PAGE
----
Barbara J. King

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Barbara J. King
Born (1956-08-18) 18 August 1956 (age 67)
Academic background
Academic work
InstitutionsCollege of William & Mary (1988–2015)

Barbara J. King (born 18 August 1956) is professor emerita, retired from the Department of Anthropology at the College of William & Mary where she taught from 1988 to 2015, and was chair of the department of Anthropology.[1]


Since 2011, King has written weekly for the National Public Radio blog Cosmos and Culture,[2] which explores humans' relationships to each other, their environment, and the planet. Specifically, King focused often on the "inner lives" of intelligent animals like primates, the octopus, squid, pigs, and dolphins, arguing that humanity should consider how best to communicate and accommodate these species' lives without anthropomorphization or exploitation.

King also utilized the blog format to relate personal stories for a general audience, such as her treatment for uterine cancer (2013)[3] and her retirement from active teaching (2015).[4]

King has been a full-time science writer since 2015, publishing stories in Scientific American, book reviews in the Washington Post, and essays in The Atlantic.[5]

King is a pescatarian, stating that she supplements her "almost-vegetarian" diet with occasional fish.[6][7][8] She has also described herself as a "reducetarian".[9]

Selected publications[edit]

  • The Information Continuum: Evolution of Social Information Transfer in Monkeys, Apes, and Hominids. School of American Research Press, 1994. ISBN 978-0933452398
  • The Dynamic Dance: Nonvocal Communication in African Great Apes. Harvard University Press, 2004. ISBN 978-0674015159
  • Evolving God: A Provocative View on the Origins of Religion. Doubleday, 2007. ISBN 978-0385511049
  • Being with Animals: Why We Are Obsessed with the Furry, Scaly, Feathered Creatures Who Populate Our World. Doubleday, 2010.
  • How Animals Grieve. University of Chicago Press, 2013. ISBN 978-0226436944
  • "When Animals Mourn", Scientific American, July 2013.
  • Personalities on the Plate: The Lives and Minds of Animals We Eat. University of Chicago Press, 2017.[10][11][12][13] ISBN 9780226195186
  • Animals' Best Friends: Putting Compassion to Work for Animals in Captivity and in the Wild. University of Chicago Press, 2021.


See also[edit]


  1. ^ "Barbara J. King". Retrieved 9 May 2017.
  2. ^ "Barbara J. King". Retrieved 24 October 2018.
  3. ^ "A Messy Sort of Gratitude: Giving Thanks For Radiation". Retrieved 24 October 2018.
  4. ^ "After 27 Years, A Goodbye To College Teaching". Retrieved 24 October 2018.
  5. ^ "Barbara J. King | World Science Festival". World Science Festival. Retrieved 24 October 2018.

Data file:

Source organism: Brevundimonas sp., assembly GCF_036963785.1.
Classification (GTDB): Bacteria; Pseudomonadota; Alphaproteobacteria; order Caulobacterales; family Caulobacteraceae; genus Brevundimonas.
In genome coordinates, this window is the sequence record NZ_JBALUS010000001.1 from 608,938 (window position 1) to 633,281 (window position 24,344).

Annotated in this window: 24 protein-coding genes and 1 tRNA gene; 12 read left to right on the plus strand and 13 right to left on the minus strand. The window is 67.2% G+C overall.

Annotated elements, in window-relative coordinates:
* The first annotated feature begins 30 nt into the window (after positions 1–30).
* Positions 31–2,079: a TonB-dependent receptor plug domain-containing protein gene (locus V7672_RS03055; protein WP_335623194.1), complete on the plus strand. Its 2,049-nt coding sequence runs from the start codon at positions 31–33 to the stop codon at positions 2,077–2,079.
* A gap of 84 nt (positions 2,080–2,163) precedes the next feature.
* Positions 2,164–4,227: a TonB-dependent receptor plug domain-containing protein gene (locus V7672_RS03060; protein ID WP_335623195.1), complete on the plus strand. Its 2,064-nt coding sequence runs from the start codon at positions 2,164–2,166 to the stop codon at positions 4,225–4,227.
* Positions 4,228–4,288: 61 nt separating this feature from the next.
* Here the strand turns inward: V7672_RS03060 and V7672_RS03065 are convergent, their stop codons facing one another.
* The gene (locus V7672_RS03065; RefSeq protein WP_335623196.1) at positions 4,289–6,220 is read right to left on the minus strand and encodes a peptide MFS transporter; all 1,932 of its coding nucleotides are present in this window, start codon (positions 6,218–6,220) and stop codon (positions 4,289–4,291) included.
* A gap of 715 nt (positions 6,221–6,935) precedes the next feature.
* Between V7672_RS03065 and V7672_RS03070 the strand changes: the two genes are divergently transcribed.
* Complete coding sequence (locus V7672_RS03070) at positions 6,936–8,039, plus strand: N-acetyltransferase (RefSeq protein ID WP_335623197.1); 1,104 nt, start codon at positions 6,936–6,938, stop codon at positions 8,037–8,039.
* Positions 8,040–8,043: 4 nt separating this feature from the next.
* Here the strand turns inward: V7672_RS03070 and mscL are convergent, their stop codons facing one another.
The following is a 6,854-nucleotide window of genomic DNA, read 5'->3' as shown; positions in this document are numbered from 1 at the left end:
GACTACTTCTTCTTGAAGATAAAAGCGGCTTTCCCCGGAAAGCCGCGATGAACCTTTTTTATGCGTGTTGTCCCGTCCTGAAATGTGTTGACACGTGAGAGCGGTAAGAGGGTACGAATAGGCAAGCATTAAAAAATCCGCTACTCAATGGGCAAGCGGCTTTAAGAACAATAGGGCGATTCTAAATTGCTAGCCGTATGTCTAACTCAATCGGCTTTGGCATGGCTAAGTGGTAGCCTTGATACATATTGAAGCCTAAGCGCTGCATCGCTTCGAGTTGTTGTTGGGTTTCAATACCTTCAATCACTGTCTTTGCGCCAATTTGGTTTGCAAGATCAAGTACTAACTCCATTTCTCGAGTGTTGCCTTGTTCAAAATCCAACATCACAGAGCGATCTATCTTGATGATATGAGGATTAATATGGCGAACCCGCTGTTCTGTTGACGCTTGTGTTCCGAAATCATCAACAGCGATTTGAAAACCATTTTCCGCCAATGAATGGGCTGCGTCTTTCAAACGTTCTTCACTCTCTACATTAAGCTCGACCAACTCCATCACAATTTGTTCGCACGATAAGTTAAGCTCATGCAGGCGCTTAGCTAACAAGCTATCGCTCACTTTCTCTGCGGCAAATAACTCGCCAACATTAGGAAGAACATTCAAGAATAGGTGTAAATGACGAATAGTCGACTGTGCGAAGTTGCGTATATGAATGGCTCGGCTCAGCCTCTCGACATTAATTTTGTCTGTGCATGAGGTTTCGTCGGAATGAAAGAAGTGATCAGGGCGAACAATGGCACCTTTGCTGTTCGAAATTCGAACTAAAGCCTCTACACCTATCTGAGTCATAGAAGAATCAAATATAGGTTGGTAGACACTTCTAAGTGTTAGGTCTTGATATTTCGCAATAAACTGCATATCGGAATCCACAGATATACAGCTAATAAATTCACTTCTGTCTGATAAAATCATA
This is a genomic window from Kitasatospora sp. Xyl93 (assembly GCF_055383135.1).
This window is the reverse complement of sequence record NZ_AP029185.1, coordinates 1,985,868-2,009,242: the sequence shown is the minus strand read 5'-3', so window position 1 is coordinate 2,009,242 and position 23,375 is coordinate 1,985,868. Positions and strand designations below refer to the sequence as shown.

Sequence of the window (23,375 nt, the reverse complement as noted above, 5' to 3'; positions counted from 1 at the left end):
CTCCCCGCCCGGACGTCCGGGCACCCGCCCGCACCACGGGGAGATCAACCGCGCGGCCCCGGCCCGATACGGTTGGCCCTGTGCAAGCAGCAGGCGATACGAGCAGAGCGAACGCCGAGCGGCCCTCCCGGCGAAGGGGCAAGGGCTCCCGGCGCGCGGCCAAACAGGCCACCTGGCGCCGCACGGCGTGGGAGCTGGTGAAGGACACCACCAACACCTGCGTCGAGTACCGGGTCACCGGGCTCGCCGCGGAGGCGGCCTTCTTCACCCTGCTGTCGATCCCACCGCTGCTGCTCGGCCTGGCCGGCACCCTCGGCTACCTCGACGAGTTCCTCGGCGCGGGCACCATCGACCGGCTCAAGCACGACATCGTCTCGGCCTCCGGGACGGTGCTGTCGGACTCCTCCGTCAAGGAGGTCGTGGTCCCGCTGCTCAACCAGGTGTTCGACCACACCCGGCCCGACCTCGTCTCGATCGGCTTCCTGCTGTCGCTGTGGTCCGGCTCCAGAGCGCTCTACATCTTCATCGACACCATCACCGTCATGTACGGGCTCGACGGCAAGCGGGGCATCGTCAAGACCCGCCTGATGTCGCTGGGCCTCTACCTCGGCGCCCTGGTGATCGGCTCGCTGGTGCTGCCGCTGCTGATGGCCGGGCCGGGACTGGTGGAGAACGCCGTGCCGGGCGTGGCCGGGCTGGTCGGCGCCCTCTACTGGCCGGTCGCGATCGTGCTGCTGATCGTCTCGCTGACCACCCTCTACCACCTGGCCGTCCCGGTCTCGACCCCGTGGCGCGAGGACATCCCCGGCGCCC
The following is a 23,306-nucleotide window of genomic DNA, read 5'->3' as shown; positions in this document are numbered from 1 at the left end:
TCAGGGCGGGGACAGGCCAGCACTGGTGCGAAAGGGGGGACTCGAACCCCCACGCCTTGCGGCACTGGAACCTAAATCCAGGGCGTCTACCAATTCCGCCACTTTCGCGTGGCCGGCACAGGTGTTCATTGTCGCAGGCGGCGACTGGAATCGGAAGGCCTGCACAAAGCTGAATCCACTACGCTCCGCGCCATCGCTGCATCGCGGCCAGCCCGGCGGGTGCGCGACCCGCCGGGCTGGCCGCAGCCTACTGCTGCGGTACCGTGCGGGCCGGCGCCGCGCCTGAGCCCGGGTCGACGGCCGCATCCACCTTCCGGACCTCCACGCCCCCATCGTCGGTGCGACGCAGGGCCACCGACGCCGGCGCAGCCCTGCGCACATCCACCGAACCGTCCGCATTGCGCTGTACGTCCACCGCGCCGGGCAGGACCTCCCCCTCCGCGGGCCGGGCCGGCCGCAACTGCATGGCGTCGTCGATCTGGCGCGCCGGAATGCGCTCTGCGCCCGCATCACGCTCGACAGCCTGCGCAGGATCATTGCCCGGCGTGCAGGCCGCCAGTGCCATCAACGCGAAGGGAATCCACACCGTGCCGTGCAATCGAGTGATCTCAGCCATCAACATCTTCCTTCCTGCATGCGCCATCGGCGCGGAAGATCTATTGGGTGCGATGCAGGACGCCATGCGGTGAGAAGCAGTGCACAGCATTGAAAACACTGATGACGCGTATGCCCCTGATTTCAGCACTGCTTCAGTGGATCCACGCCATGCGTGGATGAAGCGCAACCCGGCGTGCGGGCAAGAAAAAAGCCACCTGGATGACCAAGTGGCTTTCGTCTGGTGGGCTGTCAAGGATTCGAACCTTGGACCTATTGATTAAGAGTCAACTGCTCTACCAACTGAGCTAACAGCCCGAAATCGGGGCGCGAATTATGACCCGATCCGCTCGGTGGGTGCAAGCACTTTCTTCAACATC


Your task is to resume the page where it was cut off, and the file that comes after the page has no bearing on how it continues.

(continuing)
6. ^ King, Barbara J. (2017). Personalities on the Plate: The Lives and Minds of Animals We Eat. University of Chicago Press. p. 79. ISBN 978-0-226-19518-6 "I myself (owing to some long-term health challenges) feel healthiest when I supplement my almost-vegetarian diet with an occasional fish."
  7. ^ "We Are All Part-Time Vegans Now". WBUR News. Retrieved 26 December 2019. "My own way of eating is conventionally described as pescatarian: I eat fish, but not other meats. I don't count as a vegetarian because of the fish, and because I eat cheese, yogurt and other dairy products."
  8. ^ "On Animals, Part III: A Conversation with Barbara J. King and Jessica Pierce". University of Chicago Press. Retrieved 26 December 2019. "At the moment, I’m myself a pescatarian, and I’m grappling with what that means and whether I want to continue to eat fish and if so, which fish."
  9. ^ "'Personalities on the Plate' explores reasons to resist the temptations of the flesh-eater". College of William & Mary. Retrieved 26 December 2019.
  10. ^ Fiona Wilson (22 April 2017). "Personalities on the Plate: The Lives and Minds of the Animals We Eat by Barbara J King | Saturday Review | The Times & The Sunday Times". Thetimes. Retrieved 10 May 2017.
  11. ^ Personalities on the Plate: The Lives and Minds of Animals We Eat, King. Retrieved 10 May 2017.
  12. ^ King, Barbara J. (16 March 2017). "Excerpts From Barbara J. King's 'Personalities on the Plate: The Lives & Minds of Animals We Eat' : 13.7: Cosmos And Culture". NPR. Retrieved 10 May 2017.
  13. ^ Morell, Virginia (20 April 2017). "Before you put that fennel and garlic-scented chicken leg in your mouth, read this". The Washington Post. Retrieved 10 May 2017.
  14. ^ "Participants | World Science Festival". World Science Festival. Retrieved 24 October 2018.
  15. ^ "Professor Bio Page". Retrieved 24 October 2018.

External links[edit]